I see a universe existing....I see life getting a start and evolving on at least one planet in that universe, and as one aspect of that universe, along with many other aspects, that exist or are real...I see the basic nature of the universe and creation events [stars, BH's etc] as well as the evolution of life, as simply a result or properties of this universe that just happened to come about because of as yet, still speculative reasons.
    I think they would call that the Anthropic Principal.
     
  12. paddoboy Valued Senior Member

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    https://en.wikipedia.org/wiki/Anthropic_principle

    The anthropic principle is a philosophical consideration that any data we collect about the universe is filtered by the fact that, in order for it to be observable in the first place, it must be compatible with the conscious and sapient life that observes it.[1] Proponents of the anthropic principle reason that it explains why this universe has the age and the fundamental physical constants necessary to accommodate conscious life. As a result, outside the narrow range thought to be compatible with life it would seem impossible that life (in particular, intelligent life) could develop.[2] The strong anthropic principle (SAP), as explained by John D. Barrow and Frank Tipler, states that this is all the case because the universe is in some sense compelled to eventually have conscious and sapient life emerge within it. Some critics of the SAP argue in favor of a weak anthropic principle (WAP) similar to the one defined by Brandon Carter, which states that the universe's ostensible fine tuning is the result of selection bias (specifically survivorship bias): i.e., only in a universe capable of eventually supporting life will there be living beings capable of observing and reflecting on the matter. Most often such arguments draw upon some notion of the multiverse for there to be a statistical population of universes to select from and from which selection bias (our observance of only this universe, compatible with our life) could occur.

    Yeah, that's fairly close to what I accept.
     
  13. Jan Ardena OM!!! Valued Senior Member

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    We both know God is the cause of everything.
    The only thing you and I disagree on, is the nature of God.
    I’m about up to chapter 7.

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    But I’d like to hear it from you.
    That’s another way of saying the universe just goes on and on. That being the case we can’t really talk of a Big Bang. Unless you postulate a Big Crunch, Then you are back to square one.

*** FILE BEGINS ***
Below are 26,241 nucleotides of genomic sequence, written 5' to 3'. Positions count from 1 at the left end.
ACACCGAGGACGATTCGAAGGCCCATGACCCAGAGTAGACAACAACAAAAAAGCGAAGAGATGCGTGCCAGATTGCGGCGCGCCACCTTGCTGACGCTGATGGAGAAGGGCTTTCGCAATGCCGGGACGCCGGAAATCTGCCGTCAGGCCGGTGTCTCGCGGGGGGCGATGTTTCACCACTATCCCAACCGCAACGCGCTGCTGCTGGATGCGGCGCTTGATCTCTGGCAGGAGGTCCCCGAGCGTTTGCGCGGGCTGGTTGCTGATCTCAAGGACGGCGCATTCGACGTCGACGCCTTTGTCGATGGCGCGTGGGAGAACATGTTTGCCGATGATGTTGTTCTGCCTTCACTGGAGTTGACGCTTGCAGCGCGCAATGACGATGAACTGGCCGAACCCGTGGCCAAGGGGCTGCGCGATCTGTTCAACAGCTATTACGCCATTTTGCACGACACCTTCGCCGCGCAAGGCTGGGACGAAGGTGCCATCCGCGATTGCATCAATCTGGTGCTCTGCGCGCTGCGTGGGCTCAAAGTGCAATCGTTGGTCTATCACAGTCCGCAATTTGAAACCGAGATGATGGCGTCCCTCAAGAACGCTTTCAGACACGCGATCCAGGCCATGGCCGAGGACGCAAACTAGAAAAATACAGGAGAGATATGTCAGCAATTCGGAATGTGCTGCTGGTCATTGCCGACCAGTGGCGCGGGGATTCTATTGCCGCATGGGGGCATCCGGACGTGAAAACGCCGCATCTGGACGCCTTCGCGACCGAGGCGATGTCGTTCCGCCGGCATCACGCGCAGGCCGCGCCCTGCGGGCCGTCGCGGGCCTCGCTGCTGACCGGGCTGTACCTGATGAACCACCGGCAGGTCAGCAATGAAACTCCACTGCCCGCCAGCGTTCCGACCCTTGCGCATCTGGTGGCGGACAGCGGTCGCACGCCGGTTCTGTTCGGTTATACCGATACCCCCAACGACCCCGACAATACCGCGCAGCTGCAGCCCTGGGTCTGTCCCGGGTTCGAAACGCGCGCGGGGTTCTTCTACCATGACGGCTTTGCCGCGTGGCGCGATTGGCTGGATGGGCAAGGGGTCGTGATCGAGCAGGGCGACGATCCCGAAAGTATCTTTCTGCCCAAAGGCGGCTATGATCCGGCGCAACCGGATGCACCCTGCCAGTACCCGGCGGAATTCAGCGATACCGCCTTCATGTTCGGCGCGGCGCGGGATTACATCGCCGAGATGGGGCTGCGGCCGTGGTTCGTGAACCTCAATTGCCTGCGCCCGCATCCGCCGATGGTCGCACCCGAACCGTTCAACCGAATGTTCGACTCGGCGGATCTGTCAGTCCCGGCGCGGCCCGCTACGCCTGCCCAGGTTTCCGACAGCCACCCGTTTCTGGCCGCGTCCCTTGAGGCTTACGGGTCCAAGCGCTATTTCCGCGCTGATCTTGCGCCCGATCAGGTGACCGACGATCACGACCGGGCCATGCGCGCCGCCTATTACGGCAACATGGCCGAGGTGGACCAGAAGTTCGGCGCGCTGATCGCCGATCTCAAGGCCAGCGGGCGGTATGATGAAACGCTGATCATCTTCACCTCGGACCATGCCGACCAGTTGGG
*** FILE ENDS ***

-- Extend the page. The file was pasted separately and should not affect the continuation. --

That’s the work of scientists.
    Traditional “concepts” of God, hold that God is the transcendental origin of everything. Everything exists, therefore God Is.
     
  14. Jan Ardena OM!!! Valued Senior Member

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    They aren’t definitions either Paddo.
     
  15. paddoboy Valued Senior Member

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    That's not for you to decide is it Jan.
    And obviously they are definitions, except that they interfere with your own beliefs.
     
  16. paddoboy Valued Senior Member

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    Probably the most important, logical and honest piece I have read for many a long day....

    https://www.scientificamerican.com/article/much-ado-about-nothing/
    extract:
    "For millennia humans simply said, “God did it”: a creator existed before the universe and brought it into existence out of nothing. But this just begs the question of what created God—and if God does not need a creator, logic dictates that neither does the universe. Science deals with natural (not supernatural) causes and, as such, has several ways of exploring where the “something” came from."


    So much for defining a myth.
     
  17. Jan Ardena OM!!! Valued Senior Member

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    I believe in God.
    How can that foolish explanation interfere with that?
    On the contrary, it interferes with your belief in God.
     
  18. Jan Ardena OM!!! Valued Senior Member

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    Some humans believe that, I agree.
    But to answer that point, God, being the origin of time, is not subject to time. God never comes into, goes out of, being.
     
    Last edited: Apr 18, 2020
  19. paddoboy Valued Senior Member

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    Wow!!! This should be interesting....I wait with baited breath for the reply.

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    Nonsense. As you have been told, the BB applies to the observable universe only. The universe may yet be infinite.
    Science is what we know: Philosophy is what we dont know: Religion/god are legendary myths of ignorant ancients.
     
  20. paddoboy Valued Senior Member

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    Stop lying Jan. You believe in god...that's your problem.
    I believe in science and the scientific method and reject totally unsupported childish myths.
     
  21. Jan Ardena OM!!! Valued Senior Member

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    You yourself agreed the universe came from the Big Bang. Are you back-pedalling now?
     
  22. paddoboy Valued Senior Member

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    gobbledygook and word salad...still your overlords may be proud of you.
     
  23. Jan Ardena OM!!! Valued Senior Member

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    No you don’t.
    You believe something can come from nothing.